A Celebration of Love

Posted to Subscribers on 10 February 2012


Dear Subscribers,

The idea of being caught up is both enticing and elusive. There are a heap of posts that are incomplete, but the big day is nearly upon us so I will announce the new product that will symbolize this day. Like most special days on our calendars, there are various accounts of the history, often conflicting. In the case of St. Valentine, one of the stories is that the Roman Emperor Claudius II discouraged marriage in order to swell the troops, in the belief that single men make better soldiers than married men. If this is true, vive l'amour!

Not having the power to canonize martyrs, the best I can do is elevate plants to a new level of wonder and awe. If fact, some of you will enjoy this very short video:


I confess it has been troubling to me since being a vegetarian now seems soft but not soft enough. In a kind of a way, I already knew this because kahunas in Hawaii told me that when they look for medicinal plants, they ask the plants if any are prepared to volunteer to become medicine. Surely, we should be trying to communicate more with our plants and forming the kind of relationship that fosters mutual love and respect.

The "new" herb is not exactly new since it was there with another label with the name Amor Rico™ which, as you see, appears to be trademarked. We are calling Desmodium adscendens Amor do Campo, Portuguese for Love Field or Field of Love. It is an addition to the Rain Forest line, but this tropical to semi-tropical vine is found from South America to MezoAmerica and the Caribbean to Africa and parts of Asia. Like many plants with a wide distribution and varied traditions of medicinal uses, Desmodium adscendens has quite a number of uses. For many years, I was emphasizing the detoxifying effects and suggesting it as an alternative to other herbs that help to remove environmental pollutants, including heavy metals. However, there is a lot of research on Amor do Campo, including its antispasmodic properties that have earned it the nickname "Strong Back" because it relieves back pain that is caused by spasms. Not surprisingly, it has similar benefits for the bronchial passages and is therefore, for some shamans and witch doctors, it is the herb of choice for asthma. It has some chemicals that work in a manner similar to antihistamines. Studies done on laboratory animals show that the relaxation of smooth muscles begins within one to two minutes. Amor do Campo is also often used for menstrual cramps.

The connection to the heart is a little indirect. People who were at risk of congestive heart failure were treated with Amor do Campo and showed decisive improvement.

Amor do Campo has an interesting chemistry. It has astragalin, the same as found in the famous Chinese immune herb, astragalus, and is hence used for a many infections, everything from venereal diseases to iatrogenic hepatitis. Amor do Campo supports normalization of liver enzymes. Though antiparasitic and antibacterial, no antiviral properties have been identified so this effect is attributed to herbal constituents that aid liver repair, including damage due to cirrhosis. Finally, this herb is used by some tribes to rekindle romance when the fires seem to be waning. There we have the direct connection.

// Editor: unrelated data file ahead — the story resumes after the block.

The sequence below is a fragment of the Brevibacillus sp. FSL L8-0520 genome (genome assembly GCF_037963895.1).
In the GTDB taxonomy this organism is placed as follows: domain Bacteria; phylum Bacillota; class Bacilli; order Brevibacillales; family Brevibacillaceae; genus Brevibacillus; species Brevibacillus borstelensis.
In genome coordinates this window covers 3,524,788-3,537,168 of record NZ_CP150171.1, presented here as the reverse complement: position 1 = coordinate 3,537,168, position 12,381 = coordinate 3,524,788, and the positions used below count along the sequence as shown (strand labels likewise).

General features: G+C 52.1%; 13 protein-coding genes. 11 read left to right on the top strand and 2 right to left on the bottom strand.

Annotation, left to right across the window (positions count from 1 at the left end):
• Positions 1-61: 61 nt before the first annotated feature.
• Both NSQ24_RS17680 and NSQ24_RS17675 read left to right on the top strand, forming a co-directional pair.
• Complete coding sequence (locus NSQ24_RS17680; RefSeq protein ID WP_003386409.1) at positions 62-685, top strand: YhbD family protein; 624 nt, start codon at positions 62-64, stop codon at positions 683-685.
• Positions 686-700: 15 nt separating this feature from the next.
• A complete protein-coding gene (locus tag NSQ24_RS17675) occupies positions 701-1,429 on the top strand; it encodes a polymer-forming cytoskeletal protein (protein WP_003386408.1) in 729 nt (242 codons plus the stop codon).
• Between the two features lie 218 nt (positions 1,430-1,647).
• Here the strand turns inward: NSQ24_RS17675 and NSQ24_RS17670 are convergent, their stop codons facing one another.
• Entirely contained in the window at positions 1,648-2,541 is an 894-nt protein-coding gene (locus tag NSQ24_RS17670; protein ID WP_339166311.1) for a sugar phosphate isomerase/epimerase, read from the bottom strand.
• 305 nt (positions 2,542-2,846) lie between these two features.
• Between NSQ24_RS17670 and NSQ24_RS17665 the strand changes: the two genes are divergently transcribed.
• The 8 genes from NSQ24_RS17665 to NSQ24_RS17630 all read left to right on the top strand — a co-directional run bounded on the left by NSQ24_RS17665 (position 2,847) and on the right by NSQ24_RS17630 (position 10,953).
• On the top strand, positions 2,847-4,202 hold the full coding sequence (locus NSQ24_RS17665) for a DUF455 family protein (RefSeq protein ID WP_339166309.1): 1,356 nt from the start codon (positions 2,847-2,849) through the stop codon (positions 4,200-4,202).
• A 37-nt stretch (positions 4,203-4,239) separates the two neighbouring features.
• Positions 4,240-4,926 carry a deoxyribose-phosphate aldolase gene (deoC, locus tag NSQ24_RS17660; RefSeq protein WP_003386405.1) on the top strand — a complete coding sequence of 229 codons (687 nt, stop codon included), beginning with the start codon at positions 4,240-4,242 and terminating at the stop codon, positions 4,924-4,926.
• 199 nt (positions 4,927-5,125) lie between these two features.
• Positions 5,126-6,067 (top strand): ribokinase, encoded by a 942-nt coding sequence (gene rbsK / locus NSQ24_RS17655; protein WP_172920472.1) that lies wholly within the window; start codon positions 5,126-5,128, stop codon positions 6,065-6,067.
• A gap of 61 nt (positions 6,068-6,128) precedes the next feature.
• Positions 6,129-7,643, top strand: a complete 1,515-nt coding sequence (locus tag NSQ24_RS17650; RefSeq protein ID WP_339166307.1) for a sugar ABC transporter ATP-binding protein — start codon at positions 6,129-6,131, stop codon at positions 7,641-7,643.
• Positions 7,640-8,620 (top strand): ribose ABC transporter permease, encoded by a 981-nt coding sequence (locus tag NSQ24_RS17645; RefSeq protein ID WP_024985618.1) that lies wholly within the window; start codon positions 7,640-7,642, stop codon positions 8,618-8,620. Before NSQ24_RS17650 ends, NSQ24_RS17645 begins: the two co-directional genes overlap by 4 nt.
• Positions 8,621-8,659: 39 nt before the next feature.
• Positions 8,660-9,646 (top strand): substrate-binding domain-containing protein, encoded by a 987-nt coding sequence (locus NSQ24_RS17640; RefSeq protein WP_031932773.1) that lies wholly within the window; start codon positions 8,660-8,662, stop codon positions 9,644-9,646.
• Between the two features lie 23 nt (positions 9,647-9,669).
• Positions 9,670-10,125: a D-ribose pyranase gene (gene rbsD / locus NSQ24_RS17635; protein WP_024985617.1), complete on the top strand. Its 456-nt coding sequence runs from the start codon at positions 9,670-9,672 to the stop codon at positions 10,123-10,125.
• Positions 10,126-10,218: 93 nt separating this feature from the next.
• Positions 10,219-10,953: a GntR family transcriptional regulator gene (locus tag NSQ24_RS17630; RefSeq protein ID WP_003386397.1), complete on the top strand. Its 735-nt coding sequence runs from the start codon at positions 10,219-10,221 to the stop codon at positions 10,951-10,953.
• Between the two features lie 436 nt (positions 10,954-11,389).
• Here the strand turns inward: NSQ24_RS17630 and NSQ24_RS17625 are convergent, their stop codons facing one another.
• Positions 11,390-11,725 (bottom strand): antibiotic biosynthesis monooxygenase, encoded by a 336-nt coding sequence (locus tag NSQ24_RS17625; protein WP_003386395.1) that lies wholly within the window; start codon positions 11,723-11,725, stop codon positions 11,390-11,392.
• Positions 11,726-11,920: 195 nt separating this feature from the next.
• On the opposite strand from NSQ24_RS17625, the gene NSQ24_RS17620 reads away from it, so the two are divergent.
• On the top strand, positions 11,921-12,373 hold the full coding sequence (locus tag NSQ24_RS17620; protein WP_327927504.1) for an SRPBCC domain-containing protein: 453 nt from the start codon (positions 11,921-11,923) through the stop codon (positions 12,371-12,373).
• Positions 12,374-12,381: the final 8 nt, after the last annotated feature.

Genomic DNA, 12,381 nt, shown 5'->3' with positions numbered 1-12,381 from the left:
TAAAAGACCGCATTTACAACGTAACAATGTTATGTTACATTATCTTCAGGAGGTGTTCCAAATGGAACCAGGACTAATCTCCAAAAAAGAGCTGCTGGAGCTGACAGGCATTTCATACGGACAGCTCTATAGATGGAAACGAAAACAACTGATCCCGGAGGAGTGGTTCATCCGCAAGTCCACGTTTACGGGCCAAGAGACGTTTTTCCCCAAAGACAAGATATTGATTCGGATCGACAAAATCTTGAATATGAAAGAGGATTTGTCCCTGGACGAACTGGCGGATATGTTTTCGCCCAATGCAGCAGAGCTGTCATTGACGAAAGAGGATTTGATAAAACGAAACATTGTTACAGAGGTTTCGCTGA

Obviously, I could not resist the temptation of giving this extract its Brazilian name!

After reading everything I could find on Desmodium adscendens, I am convinced that its value was understated in my previous online description. I had, at the time, relied on the producer's literature, but, in fact, the studies now cover just about every continent and include ethnobotanical and well as sophisticated European research. Amor do Campo is antimalarial, vermicidal, and evidently also effective against spirochetes since it is used for treatment of syphilis in quite a number of countries, especially in sub-Saharan Africa. So, this once again raises the question of the interrelatedness of various conditions and why spasm, heart weakness, loose bowels, parasites, STDs, and even cancer can often have a single cause and relate to a specific herb.

After reading more and more studies, in several languages, I feel completely confident in recommending this herb. It will begin shipping on Valentine's Day and have our new Rain Forest label along with another addition to our line, the famous Peruvian Maca, a major stamina herb.

So, to celebrate, these two products will have an introductory price of $18, below our normal pricing for 2 oz. bottles. In addition, from today through the 14th, all herbs for the heart as well as male and female tonic herbs will be 15% off. This includes Ashwagandha and Shatavari as well as all the Ayurvedic formulas and American herbs, everything from Black Cohosh to Suma for women and Saw Palmetto and Gokshura for men, even Chaste Berries, for those who prefer celibacy. The code is "love" (without quotation marks).

Many blessings,




Copyright by Ingrid Naiman 2012







Seventh Ray Press
Copyright by Ingrid Naiman 2012

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